Taipei Air Station - 1966 - - - " What you have in the end are memories"......... Photo Courtesy of Richard Reesh.

Friday, November 16, 2012

Justice Comes to Taipei

Another story from...

     Here is a famous Chinese saying, "Liu Lao Lao tao ta kwan yuan" - which means, dear reader, a country woman in the big city.  This rather excellent saying came to mind the other day when I saw a truly peculiar sight at Taipei Railway Station, while waiting for a friend.

     Seems that a boat had just arrived in Keelung from Hongkong and a large number of new arrivals had been cleared through customs and were arriving in Taipei on the train.  Pouring out of the railway station their arrival caused a considerable amount of excitement among the curiosity seekers and the hungry.

     To the average Taiwanite, there is nothing so lovely looking as a tourist, a traveler or someone who has just arrived in Taiwan for the first time for residence, unless it be a boatload of them.

     Among the crowd of rather desperate but happy looking new arrivals was a woman of obviously straightened means, dressed in threadbare but clean clothing and carrying a small boy of about four on one hip while around her was a pile of rather pitiful possessions.  She was peering here and there, searching for someone who, I supposed, was to meet her but had failed.

     Finally, after the crowd of hooting, hollering and money-grabbing pedicabs had sifted out the arrivals, the piles of luggage, bedclothes and children gradually melted away leaving only this one woman and her child.  She was still gazing desperately around, looking anxiously into each face and hardly able to keep the disappointment and the tears from showing in her eyes.

     A few pedicabs wheeled past her uncertainly, but one glace at the shabby bundles of possessions told them that this was not a profitable fare.  After a great length, the woman gave up hope that whoever was to have met her was not coming, and began to walk awkwardly back and forth, trying to attract the attention of one of the pedicabs.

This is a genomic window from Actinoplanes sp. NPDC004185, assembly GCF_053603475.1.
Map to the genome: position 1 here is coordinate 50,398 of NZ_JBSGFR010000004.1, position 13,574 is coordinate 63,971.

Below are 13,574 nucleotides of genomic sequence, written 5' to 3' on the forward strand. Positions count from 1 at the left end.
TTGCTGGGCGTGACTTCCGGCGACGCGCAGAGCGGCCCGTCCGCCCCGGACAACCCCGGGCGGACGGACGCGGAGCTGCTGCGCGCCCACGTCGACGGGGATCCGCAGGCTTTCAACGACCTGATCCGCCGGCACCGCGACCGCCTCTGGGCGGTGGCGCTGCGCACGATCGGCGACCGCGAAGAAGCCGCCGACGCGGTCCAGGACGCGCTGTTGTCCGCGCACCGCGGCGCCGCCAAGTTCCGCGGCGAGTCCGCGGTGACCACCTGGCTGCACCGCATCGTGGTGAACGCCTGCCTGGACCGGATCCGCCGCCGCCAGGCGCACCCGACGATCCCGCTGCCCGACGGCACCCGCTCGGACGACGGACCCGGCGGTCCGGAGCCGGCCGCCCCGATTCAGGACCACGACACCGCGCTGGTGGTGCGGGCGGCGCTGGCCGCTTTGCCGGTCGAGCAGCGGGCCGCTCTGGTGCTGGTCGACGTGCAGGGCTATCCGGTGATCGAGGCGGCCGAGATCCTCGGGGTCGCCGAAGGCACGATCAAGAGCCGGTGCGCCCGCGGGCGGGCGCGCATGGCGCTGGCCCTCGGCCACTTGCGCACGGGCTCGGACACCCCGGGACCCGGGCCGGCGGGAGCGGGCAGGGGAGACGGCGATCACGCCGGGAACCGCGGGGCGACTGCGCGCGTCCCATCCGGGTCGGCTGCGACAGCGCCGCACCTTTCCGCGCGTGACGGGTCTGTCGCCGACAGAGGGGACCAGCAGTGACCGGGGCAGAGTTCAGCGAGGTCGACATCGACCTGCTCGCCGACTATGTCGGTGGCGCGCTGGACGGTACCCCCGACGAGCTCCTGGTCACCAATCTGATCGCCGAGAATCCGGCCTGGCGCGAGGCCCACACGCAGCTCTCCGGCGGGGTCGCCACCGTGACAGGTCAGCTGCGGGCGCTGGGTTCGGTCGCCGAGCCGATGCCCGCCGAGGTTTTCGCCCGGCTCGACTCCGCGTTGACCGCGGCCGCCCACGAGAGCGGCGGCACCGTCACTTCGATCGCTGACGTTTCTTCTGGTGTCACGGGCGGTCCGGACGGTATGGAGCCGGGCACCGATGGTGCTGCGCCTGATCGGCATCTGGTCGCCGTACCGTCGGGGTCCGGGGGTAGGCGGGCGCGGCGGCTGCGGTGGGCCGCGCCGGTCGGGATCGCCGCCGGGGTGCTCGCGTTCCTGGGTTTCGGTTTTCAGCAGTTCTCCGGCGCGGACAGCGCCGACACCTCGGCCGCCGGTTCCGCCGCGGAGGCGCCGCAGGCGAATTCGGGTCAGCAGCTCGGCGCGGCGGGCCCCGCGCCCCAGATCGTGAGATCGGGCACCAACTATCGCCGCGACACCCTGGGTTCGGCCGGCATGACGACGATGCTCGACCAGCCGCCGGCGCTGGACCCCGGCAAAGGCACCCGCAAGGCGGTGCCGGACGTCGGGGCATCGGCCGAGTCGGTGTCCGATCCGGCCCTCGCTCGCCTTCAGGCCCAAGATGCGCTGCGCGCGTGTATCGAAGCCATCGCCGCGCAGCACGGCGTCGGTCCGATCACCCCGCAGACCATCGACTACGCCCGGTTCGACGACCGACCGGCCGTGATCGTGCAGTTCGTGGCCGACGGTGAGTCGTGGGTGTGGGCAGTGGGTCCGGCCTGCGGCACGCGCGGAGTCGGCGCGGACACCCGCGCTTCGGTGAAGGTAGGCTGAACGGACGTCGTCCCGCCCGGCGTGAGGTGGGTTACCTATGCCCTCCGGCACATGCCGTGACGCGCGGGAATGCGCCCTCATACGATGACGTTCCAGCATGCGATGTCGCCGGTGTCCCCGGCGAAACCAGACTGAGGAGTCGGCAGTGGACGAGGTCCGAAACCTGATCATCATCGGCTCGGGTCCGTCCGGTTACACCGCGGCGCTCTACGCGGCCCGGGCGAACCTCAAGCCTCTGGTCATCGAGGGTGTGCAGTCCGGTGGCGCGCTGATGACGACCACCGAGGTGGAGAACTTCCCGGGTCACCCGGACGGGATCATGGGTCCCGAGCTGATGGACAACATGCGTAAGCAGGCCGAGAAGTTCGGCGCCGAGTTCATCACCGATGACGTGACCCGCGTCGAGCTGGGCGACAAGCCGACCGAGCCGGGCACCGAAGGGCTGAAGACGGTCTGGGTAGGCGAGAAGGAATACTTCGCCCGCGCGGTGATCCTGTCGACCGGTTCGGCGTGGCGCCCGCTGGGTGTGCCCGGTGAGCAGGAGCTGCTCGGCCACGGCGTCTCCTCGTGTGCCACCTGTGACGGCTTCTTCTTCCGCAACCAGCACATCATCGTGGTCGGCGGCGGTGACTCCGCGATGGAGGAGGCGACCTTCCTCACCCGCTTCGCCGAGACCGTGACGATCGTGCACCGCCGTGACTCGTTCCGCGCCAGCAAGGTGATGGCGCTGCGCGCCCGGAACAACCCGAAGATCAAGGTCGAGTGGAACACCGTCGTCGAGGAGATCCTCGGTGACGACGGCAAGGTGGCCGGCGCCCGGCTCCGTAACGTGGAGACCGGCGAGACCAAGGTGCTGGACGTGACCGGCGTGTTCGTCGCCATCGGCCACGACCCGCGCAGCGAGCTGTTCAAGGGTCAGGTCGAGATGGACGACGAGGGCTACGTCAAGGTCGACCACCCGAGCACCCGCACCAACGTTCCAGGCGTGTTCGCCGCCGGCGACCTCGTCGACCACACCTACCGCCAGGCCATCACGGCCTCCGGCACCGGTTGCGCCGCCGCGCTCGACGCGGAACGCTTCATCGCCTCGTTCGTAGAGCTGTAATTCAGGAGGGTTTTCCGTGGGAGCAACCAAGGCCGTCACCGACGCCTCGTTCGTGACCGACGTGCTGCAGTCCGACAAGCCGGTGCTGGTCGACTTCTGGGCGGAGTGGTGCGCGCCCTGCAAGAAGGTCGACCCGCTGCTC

One great hulking brute pedaled leisurely over and after sizing up the situation began to talk.  He asked her if she wanted a pedicab, and when she gave the obvious reply, to told her to get in.  Without leaving his seat he leaned over and picked up the bundles and baskets and piled them carelessly around her feet, while she was trying to manage the squirming boy and some smaller parcels.

     By this time, I was convinced that my friend from Keelung was not coming so I told my pedicab boy to follow the other at a respectable distance.  As they rolled along the woman hesitatingly began to ask about the fare, to which the ungainly creature on the driver's seat quoted some monstrous price.  After a feeble attempt to bargain the woman subsided, taking a pitifully small roll of bills from her jacket pocket and leafing through them.

     The pedicab rolled along and in the hot spring weather the driver's back was soon soaked.  He hauled a handkerchief from his pocket to wipe his perspiring brow.  The pedicab rolled on, and as our ways parted just then, I watched them out of sight with the woman still hanging on to her packages and the little boy.

     Oh yes!  the point of the story?   Well, in the reference in the first paragraph, Liu Lao Lao, the woman from the country, despite many bad starts always had something nice happen to her.

     I wonder what the lady thought when she finally unpacked the basket and found the thick packet of money which dropped from the pedicab boy's pocket when he pulled our his handkerchief.  She was too busy with her baby and her packages to see it when it happened.  And I wonder what the pedicab boy thought when he checked his pocket and found the money missing?

     And, I have so often wondered about people that doubt that there is a great presiding and omniscient force which guides such events and effects retribution and justice with both a stern and merciful hand.  I wonder?

Reprinted with permission. 
Joe Brooks wrote a column for Taipei's China Post newspaper in the mid 1950s.

  This story and other articles found in this Blog came from his book, 
"From A Yankee Notebook in Taiwan"

Find more information about Joe Brooks and this series of articles HERE

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